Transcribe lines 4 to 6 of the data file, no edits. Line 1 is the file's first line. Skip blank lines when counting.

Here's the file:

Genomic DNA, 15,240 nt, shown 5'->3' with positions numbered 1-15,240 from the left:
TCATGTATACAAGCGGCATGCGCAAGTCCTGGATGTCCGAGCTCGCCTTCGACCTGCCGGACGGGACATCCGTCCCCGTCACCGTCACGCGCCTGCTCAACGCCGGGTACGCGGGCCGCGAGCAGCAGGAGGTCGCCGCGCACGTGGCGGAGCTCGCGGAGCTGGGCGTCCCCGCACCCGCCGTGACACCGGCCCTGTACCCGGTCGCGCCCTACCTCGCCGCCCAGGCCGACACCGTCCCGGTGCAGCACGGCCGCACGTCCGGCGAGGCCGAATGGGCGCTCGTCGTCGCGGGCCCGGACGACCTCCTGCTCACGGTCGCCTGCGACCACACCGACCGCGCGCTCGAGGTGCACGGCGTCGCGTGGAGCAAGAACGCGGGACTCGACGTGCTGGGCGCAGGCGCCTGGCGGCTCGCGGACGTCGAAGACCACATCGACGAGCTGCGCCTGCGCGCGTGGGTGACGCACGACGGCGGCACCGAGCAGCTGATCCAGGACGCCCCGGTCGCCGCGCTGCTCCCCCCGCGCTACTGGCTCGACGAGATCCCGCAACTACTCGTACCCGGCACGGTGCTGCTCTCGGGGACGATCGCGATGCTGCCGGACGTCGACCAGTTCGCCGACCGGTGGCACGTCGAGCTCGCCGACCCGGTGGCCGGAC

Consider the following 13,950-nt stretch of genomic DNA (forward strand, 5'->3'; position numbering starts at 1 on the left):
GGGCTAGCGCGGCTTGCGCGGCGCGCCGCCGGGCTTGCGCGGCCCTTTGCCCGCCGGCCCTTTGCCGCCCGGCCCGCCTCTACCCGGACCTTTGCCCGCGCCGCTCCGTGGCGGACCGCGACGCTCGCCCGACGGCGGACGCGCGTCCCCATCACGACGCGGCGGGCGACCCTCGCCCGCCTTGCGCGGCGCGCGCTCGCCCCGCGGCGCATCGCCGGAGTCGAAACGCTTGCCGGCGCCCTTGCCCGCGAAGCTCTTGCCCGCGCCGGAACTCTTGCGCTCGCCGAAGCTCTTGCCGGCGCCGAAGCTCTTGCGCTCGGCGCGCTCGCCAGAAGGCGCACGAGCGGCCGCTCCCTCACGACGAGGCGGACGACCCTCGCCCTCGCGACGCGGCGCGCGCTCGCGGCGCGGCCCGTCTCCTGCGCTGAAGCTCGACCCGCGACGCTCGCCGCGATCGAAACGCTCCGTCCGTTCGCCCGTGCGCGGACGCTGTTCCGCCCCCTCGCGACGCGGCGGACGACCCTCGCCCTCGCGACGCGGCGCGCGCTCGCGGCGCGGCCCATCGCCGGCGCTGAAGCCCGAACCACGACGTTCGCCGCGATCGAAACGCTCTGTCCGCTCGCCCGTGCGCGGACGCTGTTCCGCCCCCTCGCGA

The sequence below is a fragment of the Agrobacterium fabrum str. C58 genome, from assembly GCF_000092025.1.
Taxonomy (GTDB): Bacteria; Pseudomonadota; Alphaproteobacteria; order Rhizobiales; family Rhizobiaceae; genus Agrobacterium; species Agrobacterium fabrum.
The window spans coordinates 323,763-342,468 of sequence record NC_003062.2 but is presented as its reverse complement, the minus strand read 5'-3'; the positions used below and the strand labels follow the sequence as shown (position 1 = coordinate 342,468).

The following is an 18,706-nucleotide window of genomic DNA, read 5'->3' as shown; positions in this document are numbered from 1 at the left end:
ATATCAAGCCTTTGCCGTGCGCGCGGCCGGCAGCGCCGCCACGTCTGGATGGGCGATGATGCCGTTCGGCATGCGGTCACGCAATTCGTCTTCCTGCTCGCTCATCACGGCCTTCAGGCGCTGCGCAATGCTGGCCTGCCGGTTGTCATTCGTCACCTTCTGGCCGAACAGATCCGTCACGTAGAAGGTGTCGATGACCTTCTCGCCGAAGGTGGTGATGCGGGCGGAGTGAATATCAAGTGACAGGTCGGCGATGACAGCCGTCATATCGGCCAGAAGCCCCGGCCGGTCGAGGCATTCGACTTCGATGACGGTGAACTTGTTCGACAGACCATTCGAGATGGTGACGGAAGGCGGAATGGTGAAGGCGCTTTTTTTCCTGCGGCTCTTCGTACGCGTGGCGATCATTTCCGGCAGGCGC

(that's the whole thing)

GGGCTAGCGCGGCTTGCGCGGCGCGCCGCCGGGCTTGCGCGGCCCTTTGCCCGCCGGCCCTTTGCCGCCCGGCCCGCCTCTACCCGGACCTTTGCCCGCGCCGCTCCGTGGCGGACCGCGACGCTCGCCCGACGGCGGACGCGCGTCCCCATCACGACGCGGCGGGCGACCCTCGCCCGCCTTGCGCGGCGCGCGCTCGCCCCGCGGCGCATCGCCGGAGTCGAAACGCTTGCCGGCGCCCTTGCCCGCGAAGCTCTTGCCCGCGCCGGAACTCTTGCGCTCGCCGAAGCTCTTGCCGGCGCCGAAGCTCTTGCGCTCGGCGCGCTCGCCAGAAGGCGCACGAGCGGCCGCTCCCTCACGACGAGGCGGACGACCCTCGCCCTCGCGACGCGGCGCGCGCTCGCGGCGCGGCCCGTCTCCTGCGCTGAAGCTCGACCCGCGACGCTCGCCGCGATCGAAACGCTCCGTCCGTTCGCCCGTGCGCGGACGCTGTTCCGCCCCCTCGCGACGCGGCGGACGACCCTCGCCCTCGCGACGCGGCGCGCGCTCGCGGCGCGGCCCATCGCCGGCGCTGAAGCCCGAACCACGACGTTCGCCGCGATCGAAACGCTCTGTCCGCTCGCCCGTGCGCGGACGCTGTTCCGCCCCCTCGCGA

The sequence below is a fragment of the Agrobacterium fabrum str. C58 genome, from assembly GCF_000092025.1.
Taxonomy (GTDB): Bacteria; Pseudomonadota; Alphaproteobacteria; order Rhizobiales; family Rhizobiaceae; genus Agrobacterium; species Agrobacterium fabrum.